Meteors, comets & asteroids
Whether you are wishing on a ‘shooting star’ or wondering about the likelihood of an asteroid ending life on earth, read on for more about the origins of comets, meteors and asteroids. Plus, discover how you can learn to observe asteroids for yourself.
The challenges of measuring everything from a fast-moving, wobbly platform through a haze.
Hunting Moon © Jean Baptise Feldmann, Astronomy Photographer of the Year People and Space Runner Up 2011
Is it a star, is it a planet or is it a plane? A handy guide to identifying that bright object you saw last night.
Hundreds of thousands of asteroids litter the solar system - while fragments of them rain down as meteorites - yet the first one was only found in 1801
Comets have fascinated us for hundreds of years as they hurtled past Earth as celestial sprays of fire but they are only now at all understood.
Eta Aquariid Meteor Shower in Mount Bromo © Justin Ng.jpg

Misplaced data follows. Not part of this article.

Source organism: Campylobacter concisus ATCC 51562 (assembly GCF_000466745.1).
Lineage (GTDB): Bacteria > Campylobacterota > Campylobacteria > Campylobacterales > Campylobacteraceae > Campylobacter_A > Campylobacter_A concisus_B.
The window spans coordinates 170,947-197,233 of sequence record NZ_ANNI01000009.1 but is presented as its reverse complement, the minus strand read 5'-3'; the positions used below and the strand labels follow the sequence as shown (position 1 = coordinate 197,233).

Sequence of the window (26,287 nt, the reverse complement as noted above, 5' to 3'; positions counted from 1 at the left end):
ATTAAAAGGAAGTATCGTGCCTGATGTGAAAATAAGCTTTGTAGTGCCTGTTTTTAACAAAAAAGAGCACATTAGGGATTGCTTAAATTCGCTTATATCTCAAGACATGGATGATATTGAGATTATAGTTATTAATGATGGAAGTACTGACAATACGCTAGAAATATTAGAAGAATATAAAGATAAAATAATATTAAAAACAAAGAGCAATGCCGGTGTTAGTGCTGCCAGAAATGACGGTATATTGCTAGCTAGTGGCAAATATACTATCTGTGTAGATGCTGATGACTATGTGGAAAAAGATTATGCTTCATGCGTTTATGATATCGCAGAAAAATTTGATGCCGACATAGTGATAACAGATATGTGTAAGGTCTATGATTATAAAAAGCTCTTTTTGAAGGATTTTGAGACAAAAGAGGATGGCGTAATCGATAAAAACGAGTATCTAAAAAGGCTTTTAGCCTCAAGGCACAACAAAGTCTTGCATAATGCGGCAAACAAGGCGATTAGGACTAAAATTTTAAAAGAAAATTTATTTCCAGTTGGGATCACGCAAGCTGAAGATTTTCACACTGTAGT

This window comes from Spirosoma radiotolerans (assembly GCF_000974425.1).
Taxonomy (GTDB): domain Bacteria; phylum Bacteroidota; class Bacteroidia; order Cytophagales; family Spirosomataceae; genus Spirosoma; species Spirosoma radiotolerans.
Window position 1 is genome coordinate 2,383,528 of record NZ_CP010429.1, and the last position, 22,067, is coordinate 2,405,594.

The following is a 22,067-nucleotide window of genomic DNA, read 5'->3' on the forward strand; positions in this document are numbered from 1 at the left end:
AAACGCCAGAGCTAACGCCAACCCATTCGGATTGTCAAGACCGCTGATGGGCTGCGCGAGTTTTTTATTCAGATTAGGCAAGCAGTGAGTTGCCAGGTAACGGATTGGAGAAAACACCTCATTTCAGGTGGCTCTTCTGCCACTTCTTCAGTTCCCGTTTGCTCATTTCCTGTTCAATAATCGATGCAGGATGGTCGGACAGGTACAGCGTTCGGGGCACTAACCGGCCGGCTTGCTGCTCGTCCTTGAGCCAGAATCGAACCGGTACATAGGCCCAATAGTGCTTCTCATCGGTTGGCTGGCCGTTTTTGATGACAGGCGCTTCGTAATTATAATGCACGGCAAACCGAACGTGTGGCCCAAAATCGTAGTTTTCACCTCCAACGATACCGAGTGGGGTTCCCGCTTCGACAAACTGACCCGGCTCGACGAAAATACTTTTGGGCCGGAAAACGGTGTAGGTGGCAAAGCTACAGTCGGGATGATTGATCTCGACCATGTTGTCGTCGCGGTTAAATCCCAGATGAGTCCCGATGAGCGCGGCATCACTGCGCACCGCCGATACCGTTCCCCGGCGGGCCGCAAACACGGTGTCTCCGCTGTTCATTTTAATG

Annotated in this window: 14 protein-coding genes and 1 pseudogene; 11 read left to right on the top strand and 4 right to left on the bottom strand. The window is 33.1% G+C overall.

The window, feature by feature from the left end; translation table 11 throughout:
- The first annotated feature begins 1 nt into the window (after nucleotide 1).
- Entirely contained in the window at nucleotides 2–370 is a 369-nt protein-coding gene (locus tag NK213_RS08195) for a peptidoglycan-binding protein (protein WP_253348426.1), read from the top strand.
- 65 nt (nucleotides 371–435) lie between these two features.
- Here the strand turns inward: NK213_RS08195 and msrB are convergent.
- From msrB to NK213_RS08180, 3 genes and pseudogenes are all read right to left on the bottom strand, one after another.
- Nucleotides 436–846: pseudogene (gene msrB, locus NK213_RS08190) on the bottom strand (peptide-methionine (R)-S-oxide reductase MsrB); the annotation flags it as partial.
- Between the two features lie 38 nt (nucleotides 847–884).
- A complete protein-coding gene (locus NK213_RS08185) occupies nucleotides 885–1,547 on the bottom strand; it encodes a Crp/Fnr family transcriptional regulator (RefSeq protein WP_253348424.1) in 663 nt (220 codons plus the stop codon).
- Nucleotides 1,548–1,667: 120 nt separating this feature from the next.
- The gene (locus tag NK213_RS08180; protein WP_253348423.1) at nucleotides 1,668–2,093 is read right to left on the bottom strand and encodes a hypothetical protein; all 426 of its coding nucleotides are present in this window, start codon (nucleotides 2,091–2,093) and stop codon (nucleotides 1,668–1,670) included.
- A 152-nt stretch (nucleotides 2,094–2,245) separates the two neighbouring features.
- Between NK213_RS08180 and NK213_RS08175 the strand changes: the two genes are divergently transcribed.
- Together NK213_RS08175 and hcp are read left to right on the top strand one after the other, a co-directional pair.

What are comets, meteors, shooting stars, meteorites and asteroids made of? And what is the difference between them all?
Want to see 'shooting stars'? Check the key dates for major meteor showers in the UK and how to see them in the night sky.
What’s out there in space lurking close to the Earth and is it going to hit us?
What would you see at the furthermost edge of the Solar System as you finally left the Sun behind?
Tour the Solar System with our essential facts and figures.
UK Meteor, Clatteringshaw Loch by Thomas Heaton.jpg
In 2019 the Perseid meteor shower is active between 17 July and 24 August with the number of meteors increasing every night until it reaches a peak in mid-August after which it will tail off. This year the peak falls on the night of the 12th and before dawn on 13 August.